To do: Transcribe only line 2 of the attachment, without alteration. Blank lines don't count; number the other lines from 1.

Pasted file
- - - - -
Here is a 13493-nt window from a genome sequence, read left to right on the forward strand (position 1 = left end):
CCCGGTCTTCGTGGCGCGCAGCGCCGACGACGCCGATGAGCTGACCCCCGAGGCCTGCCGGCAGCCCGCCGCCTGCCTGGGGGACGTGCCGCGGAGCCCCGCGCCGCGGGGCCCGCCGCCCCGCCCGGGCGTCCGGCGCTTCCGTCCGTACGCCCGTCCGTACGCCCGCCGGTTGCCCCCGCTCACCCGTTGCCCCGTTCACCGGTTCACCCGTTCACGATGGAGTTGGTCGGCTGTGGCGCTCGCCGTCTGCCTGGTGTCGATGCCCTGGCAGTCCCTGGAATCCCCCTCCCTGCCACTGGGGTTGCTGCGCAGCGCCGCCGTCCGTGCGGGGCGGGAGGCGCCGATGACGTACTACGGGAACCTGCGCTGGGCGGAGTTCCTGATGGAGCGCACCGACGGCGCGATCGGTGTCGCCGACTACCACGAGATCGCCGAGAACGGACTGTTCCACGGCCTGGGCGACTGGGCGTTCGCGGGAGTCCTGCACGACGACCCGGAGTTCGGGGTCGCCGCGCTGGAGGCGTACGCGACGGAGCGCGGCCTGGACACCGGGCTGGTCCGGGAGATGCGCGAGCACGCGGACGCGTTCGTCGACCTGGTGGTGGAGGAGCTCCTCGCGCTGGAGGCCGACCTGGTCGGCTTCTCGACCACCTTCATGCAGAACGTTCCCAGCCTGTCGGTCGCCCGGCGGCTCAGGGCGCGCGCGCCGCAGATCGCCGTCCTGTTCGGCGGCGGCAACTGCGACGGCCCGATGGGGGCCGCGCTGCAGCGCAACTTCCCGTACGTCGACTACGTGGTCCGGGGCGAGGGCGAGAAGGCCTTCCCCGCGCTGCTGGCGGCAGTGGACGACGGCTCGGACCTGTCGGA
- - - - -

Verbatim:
CCCGGTCTTCGTGGCGCGCAGCGCCGACGACGCCGATGAGCTGACCCCCGAGGCCTGCCGGCAGCCCGCCGCCTGCCTGGGGGACGTGCCGCGGAGCCCCGCGCCGCGGGGCCCGCCGCCCCGCCCGGGCGTCCGGCGCTTCCGTCCGTACGCCCGTCCGTACGCCCGCCGGTTGCCCCCGCTCACCCGTTGCCCCGTTCACCGGTTCACCCGTTCACGATGGAGTTGGTCGGCTGTGGCGCTCGCCGTCTGCCTGGTGTCGATGCCCTGGCAGTCCCTGGAATCCCCCTCCCTGCCACTGGGGTTGCTGCGCAGCGCCGCCGTCCGTGCGGGGCGGGAGGCGCCGATGACGTACTACGGGAACCTGCGCTGGGCGGAGTTCCTGATGGAGCGCACCGACGGCGCGATCGGTGTCGCCGACTACCACGAGATCGCCGAGAACGGACTGTTCCACGGCCTGGGCGACTGGGCGTTCGCGGGAGTCCTGCACGACGACCCGGAGTTCGGGGTCGCCGCGCTGGAGGCGTACGCGACGGAGCGCGGCCTGGACACCGGGCTGGTCCGGGAGATGCGCGAGCACGCGGACGCGTTCGTCGACCTGGTGGTGGAGGAGCTCCTCGCGCTGGAGGCCGACCTGGTCGGCTTCTCGACCACCTTCATGCAGAACGTTCCCAGCCTGTCGGTCGCCCGGCGGCTCAGGGCGCGCGCGCCGCAGATCGCCGTCCTGTTCGGCGGCGGCAACTGCGACGGCCCGATGGGGGCCGCGCTGCAGCGCAACTTCCCGTACGTCGACTACGTGGTCCGGGGCGAGGGCGAGAAGGCCTTCCCCGCGCTGCTGGCGGCAGTGGACGACGGCTCGGACCTGTCGGA